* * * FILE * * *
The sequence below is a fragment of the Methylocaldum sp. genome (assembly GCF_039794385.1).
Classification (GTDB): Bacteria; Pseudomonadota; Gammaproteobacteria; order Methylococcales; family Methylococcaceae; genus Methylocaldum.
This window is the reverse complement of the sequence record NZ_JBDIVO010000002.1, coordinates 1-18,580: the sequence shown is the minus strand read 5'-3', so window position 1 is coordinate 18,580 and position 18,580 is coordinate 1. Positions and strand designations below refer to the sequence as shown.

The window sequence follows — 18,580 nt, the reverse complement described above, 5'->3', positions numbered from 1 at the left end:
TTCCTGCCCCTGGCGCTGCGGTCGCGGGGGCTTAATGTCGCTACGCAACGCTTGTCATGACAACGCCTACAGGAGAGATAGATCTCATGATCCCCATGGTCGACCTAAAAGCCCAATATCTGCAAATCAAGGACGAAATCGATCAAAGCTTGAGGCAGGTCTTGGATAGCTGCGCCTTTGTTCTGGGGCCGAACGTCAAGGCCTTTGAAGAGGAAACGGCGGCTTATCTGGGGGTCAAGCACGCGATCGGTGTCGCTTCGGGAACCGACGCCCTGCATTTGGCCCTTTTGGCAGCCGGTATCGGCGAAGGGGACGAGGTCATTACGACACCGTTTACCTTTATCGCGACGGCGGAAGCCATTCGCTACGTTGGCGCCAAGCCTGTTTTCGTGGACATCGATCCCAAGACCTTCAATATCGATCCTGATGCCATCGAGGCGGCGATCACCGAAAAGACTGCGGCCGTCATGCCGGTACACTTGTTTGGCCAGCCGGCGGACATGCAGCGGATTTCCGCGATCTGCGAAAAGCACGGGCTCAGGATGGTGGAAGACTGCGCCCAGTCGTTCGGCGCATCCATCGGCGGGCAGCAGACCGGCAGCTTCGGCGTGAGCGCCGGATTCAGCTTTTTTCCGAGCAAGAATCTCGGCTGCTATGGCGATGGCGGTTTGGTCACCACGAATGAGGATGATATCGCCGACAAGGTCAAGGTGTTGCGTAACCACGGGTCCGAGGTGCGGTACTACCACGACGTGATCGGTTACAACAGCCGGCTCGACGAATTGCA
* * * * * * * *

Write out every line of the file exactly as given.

The sequence below is a fragment of the Methylocaldum sp. genome (assembly GCF_039794385.1).
Classification (GTDB): Bacteria; Pseudomonadota; Gammaproteobacteria; order Methylococcales; family Methylococcaceae; genus Methylocaldum.
This window is the reverse complement of the sequence record NZ_JBDIVO010000002.1, coordinates 1-18,580: the sequence shown is the minus strand read 5'-3', so window position 1 is coordinate 18,580 and position 18,580 is coordinate 1. Positions and strand designations below refer to the sequence as shown.

The window sequence follows — 18,580 nt, the reverse complement described above, 5'->3', positions numbered from 1 at the left end:
TTCCTGCCCCTGGCGCTGCGGTCGCGGGGGCTTAATGTCGCTACGCAACGCTTGTCATGACAACGCCTACAGGAGAGATAGATCTCATGATCCCCATGGTCGACCTAAAAGCCCAATATCTGCAAATCAAGGACGAAATCGATCAAAGCTTGAGGCAGGTCTTGGATAGCTGCGCCTTTGTTCTGGGGCCGAACGTCAAGGCCTTTGAAGAGGAAACGGCGGCTTATCTGGGGGTCAAGCACGCGATCGGTGTCGCTTCGGGAACCGACGCCCTGCATTTGGCCCTTTTGGCAGCCGGTATCGGCGAAGGGGACGAGGTCATTACGACACCGTTTACCTTTATCGCGACGGCGGAAGCCATTCGCTACGTTGGCGCCAAGCCTGTTTTCGTGGACATCGATCCCAAGACCTTCAATATCGATCCTGATGCCATCGAGGCGGCGATCACCGAAAAGACTGCGGCCGTCATGCCGGTACACTTGTTTGGCCAGCCGGCGGACATGCAGCGGATTTCCGCGATCTGCGAAAAGCACGGGCTCAGGATGGTGGAAGACTGCGCCCAGTCGTTCGGCGCATCCATCGGCGGGCAGCAGACCGGCAGCTTCGGCGTGAGCGCCGGATTCAGCTTTTTTCCGAGCAAGAATCTCGGCTGCTATGGCGATGGCGGTTTGGTCACCACGAATGAGGATGATATCGCCGACAAGGTCAAGGTGTTGCGTAACCACGGGTCCGAGGTGCGGTACTACCACGACGTGATCGGTTACAACAGCCGGCTCGACGAATTGCA